Whang said it was “a little curious” that the rates of stroke and mortality would go in different directions, suggesting that there could be underlying differences between the two groups despite careful statistical adjustment. He called for more research to address the discrepancy.

For Singh, it’s possible that the higher rates of hospitalizations may be mediating the lower risk of mortality in patients treated by cardiologists. He pointed to studies in heart failure showing that hospitalizations are associated with more intensive use of evidence-based interventions and drug therapies. That is supported in the current study, he said, by the fact that length of stay and resource use during heart failure hospitalizations were greater in the patients treated by a cardiologist.

“We wonder whether or not that longer time in hospital or higher-intensity resources used may have resulted in improvement in survival,” Singh said.

The investigators also looked at processes of care, finding that use of echocardiography, stress testing, coronary angiography, revascularization, and hemoglobin A1c measurement were greater in patients who saw a cardiologist. Those patients were more likely to use oral anticoagulation as well.

We should seek to promote collaborative, patient-centered models of care delivery that work within local contexts and preserve the vital role of primary care providers. Stephen Wilton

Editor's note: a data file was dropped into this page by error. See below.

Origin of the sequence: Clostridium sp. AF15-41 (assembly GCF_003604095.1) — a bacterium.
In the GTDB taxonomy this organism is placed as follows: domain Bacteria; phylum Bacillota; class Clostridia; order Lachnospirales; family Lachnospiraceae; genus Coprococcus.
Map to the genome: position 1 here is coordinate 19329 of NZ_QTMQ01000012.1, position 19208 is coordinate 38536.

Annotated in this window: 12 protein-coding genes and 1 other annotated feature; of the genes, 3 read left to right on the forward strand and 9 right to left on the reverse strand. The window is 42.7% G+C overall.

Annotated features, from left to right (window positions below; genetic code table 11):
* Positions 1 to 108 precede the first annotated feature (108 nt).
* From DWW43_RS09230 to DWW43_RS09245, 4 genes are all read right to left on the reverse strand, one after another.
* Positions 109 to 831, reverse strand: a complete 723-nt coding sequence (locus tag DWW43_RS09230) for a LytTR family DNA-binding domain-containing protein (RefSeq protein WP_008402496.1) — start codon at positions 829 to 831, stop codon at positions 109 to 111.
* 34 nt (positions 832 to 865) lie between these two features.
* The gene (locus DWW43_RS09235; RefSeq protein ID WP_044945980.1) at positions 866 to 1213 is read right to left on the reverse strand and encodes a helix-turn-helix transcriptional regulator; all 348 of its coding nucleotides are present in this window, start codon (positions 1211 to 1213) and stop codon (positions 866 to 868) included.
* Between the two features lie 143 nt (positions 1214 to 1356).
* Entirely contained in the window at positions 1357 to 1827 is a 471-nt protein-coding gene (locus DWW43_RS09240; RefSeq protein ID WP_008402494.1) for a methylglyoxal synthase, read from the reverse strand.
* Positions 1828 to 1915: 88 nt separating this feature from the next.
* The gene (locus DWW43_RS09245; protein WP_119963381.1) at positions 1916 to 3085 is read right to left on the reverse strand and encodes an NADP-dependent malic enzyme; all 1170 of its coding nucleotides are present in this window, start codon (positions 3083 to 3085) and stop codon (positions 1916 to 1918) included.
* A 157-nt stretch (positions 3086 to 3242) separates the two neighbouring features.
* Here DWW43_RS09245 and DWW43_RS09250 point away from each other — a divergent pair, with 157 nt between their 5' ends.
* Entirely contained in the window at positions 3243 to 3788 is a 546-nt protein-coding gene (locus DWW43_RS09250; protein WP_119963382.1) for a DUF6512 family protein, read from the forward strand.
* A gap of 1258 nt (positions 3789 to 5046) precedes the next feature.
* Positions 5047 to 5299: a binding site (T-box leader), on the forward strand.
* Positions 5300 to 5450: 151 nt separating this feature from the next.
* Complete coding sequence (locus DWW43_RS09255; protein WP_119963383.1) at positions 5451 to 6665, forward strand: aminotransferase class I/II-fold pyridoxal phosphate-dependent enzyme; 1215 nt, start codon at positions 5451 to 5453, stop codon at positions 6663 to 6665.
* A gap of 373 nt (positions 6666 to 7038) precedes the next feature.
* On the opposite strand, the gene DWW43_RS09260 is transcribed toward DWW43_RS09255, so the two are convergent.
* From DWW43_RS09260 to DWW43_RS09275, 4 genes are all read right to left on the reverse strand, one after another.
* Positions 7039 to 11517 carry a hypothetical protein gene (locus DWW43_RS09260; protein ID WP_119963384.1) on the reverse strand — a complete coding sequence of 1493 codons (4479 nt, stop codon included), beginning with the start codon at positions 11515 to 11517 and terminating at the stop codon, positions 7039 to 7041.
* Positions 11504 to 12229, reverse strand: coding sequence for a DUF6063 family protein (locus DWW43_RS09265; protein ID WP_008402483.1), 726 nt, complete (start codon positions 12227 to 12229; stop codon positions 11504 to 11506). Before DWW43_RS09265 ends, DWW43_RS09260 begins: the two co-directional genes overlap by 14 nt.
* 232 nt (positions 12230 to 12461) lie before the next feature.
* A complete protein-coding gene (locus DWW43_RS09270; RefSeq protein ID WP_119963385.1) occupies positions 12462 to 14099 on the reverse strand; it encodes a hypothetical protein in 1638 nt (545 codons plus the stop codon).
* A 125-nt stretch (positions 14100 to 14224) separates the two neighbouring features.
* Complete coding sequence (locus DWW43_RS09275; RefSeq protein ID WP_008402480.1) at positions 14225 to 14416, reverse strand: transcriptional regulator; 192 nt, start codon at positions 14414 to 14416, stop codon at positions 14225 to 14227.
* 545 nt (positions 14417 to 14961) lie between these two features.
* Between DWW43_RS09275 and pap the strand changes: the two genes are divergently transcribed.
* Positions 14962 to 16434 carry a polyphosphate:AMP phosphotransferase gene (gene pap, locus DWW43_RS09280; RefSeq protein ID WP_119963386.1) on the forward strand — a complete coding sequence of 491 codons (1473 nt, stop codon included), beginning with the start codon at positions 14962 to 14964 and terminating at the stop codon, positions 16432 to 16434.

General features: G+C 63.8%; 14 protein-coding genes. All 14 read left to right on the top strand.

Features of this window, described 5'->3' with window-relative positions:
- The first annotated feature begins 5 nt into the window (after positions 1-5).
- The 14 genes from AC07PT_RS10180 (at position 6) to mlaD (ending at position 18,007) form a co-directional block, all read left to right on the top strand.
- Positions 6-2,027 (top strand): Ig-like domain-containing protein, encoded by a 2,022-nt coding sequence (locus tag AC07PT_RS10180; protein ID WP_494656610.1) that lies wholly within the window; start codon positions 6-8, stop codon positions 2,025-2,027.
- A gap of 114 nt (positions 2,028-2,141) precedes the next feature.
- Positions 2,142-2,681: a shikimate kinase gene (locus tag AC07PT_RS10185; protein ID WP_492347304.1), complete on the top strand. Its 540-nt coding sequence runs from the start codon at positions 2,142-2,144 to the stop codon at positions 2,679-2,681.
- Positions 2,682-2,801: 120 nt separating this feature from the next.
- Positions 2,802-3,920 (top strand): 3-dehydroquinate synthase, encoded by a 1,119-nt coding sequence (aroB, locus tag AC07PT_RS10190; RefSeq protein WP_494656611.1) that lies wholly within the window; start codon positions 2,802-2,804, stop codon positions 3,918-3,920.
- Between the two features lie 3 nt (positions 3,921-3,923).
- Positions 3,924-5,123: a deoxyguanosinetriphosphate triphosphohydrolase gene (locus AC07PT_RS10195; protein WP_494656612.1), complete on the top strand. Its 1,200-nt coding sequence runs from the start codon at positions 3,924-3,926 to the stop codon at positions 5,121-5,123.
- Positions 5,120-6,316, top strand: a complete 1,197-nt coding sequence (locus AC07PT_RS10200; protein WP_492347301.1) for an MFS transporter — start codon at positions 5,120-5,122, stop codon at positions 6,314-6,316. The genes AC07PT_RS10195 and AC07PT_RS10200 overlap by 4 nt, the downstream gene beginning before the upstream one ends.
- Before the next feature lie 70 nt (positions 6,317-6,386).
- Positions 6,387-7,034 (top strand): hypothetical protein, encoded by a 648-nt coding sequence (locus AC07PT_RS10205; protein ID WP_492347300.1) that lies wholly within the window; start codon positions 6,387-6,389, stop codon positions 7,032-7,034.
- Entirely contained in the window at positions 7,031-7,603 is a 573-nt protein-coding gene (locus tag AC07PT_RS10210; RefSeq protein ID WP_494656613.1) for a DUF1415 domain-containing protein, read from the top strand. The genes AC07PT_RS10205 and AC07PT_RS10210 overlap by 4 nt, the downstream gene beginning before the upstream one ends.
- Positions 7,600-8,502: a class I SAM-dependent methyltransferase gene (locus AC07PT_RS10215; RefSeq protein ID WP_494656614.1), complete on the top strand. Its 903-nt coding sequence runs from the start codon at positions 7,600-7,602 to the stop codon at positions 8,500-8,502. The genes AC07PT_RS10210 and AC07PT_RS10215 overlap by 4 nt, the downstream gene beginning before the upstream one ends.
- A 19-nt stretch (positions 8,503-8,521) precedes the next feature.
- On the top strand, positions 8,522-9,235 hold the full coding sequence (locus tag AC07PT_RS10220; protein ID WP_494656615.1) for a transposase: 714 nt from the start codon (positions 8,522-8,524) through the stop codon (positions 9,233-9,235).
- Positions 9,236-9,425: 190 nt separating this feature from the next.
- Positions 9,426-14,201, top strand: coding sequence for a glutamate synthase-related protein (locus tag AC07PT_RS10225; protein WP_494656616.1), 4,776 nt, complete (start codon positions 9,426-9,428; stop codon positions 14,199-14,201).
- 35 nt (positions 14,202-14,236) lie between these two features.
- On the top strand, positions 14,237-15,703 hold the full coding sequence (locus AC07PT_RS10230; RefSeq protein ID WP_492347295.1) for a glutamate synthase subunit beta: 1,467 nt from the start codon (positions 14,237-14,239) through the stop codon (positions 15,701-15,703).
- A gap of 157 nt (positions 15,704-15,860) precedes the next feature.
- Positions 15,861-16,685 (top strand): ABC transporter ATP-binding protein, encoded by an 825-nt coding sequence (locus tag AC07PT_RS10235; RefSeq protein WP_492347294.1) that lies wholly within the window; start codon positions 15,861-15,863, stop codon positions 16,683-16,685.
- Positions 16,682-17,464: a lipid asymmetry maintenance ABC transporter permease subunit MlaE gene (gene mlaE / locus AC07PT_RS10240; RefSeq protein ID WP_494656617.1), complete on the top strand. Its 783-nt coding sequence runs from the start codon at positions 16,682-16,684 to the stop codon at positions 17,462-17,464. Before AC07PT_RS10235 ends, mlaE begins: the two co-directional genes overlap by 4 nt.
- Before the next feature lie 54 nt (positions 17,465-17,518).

The message should not be that all patients with new-onset A-fib need to see a cardiologist, Singh said, acknowledging that it might not be possible in some areas and that there might be specific reasons certain patients aren’t receiving cardiology care that are themselves associated with a heightened mortality risk.

“This work and the work from TREAT-AF are important because now there’s a therapy associated with improved survival in AF patients, and given the large number of patients, we need to understand what are the processes of care that cardiologists provide these patients that may mediate survival,” Singh said. “Because it may be that it’s not so much the cardiologist but a certain test or follow-up on certain testing or drug therapy that if we can understand that and clearly communicate that then it could be provided by primary care physicians looking after patients.”

Specialty cardiology care is probably not warranted for all patients with A-fib, Stephen Wilton, MD (University of Calgary, Canada), agrees in an accompanying editorial.

Current Canadian and international clinical guideline documents for management of AF express no preference for specialist versus primary care delivery for patients with AF. The results of this study will not shift these recommendations, and in my opinion that is just fine,” he writes.

He advocates for empowering family physicians to perform the initial work-up of patients with A-fib, especially those who are asymptomatic, and to initiate stroke prevention therapies.

“Instead of mandating that all patients with AF see a cardiologist, we should seek to promote collaborative, patient-centered models of care delivery that work within local contexts and preserve the vital role of primary care providers,” Wilton concludes.

  • Singh, Whang, and Wilton report no relevant conflicts of interest.